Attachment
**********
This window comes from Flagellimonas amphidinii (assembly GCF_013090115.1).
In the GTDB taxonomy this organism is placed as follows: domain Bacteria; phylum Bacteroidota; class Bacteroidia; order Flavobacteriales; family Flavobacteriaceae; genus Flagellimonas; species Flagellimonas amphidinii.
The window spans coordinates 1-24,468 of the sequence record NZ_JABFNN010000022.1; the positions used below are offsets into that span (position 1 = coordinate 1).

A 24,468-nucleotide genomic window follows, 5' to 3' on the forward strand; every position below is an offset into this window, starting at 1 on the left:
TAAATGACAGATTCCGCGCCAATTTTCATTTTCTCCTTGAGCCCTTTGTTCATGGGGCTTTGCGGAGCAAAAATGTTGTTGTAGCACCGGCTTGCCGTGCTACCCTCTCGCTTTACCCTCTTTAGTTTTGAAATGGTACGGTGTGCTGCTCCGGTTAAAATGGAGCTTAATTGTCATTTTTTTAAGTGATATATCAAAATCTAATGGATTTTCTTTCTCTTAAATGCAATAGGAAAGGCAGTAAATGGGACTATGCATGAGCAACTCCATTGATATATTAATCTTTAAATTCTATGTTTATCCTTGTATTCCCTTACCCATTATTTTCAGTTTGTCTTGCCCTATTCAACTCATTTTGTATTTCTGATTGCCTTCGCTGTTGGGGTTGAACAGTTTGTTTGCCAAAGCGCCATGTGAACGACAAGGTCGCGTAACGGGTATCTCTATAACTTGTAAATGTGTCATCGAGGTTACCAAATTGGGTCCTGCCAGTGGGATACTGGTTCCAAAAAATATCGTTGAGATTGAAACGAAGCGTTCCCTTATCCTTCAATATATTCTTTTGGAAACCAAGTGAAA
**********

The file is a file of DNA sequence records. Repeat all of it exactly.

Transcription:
This window comes from Flagellimonas amphidinii (assembly GCF_013090115.1).
In the GTDB taxonomy this organism is placed as follows: domain Bacteria; phylum Bacteroidota; class Bacteroidia; order Flavobacteriales; family Flavobacteriaceae; genus Flagellimonas; species Flagellimonas amphidinii.
The window spans coordinates 1-24,468 of the sequence record NZ_JABFNN010000022.1; the positions used below are offsets into that span (position 1 = coordinate 1).

A 24,468-nucleotide genomic window follows, 5' to 3' on the forward strand; every position below is an offset into this window, starting at 1 on the left:
TAAATGACAGATTCCGCGCCAATTTTCATTTTCTCCTTGAGCCCTTTGTTCATGGGGCTTTGCGGAGCAAAAATGTTGTTGTAGCACCGGCTTGCCGTGCTACCCTCTCGCTTTACCCTCTTTAGTTTTGAAATGGTACGGTGTGCTGCTCCGGTTAAAATGGAGCTTAATTGTCATTTTTTTAAGTGATATATCAAAATCTAATGGATTTTCTTTCTCTTAAATGCAATAGGAAAGGCAGTAAATGGGACTATGCATGAGCAACTCCATTGATATATTAATCTTTAAATTCTATGTTTATCCTTGTATTCCCTTACCCATTATTTTCAGTTTGTCTTGCCCTATTCAACTCATTTTGTATTTCTGATTGCCTTCGCTGTTGGGGTTGAACAGTTTGTTTGCCAAAGCGCCATGTGAACGACAAGGTCGCGTAACGGGTATCTCTATAACTTGTAAATGTGTCATCGAGGTTACCAAATTGGGTCCTGCCAGTGGGATACTGGTTCCAAAAAATATCGTTGAGATTGAAACGAAGCGTTCCCTTATCCTTCAATATATTCTTTTGGAAACCAAGTGAAA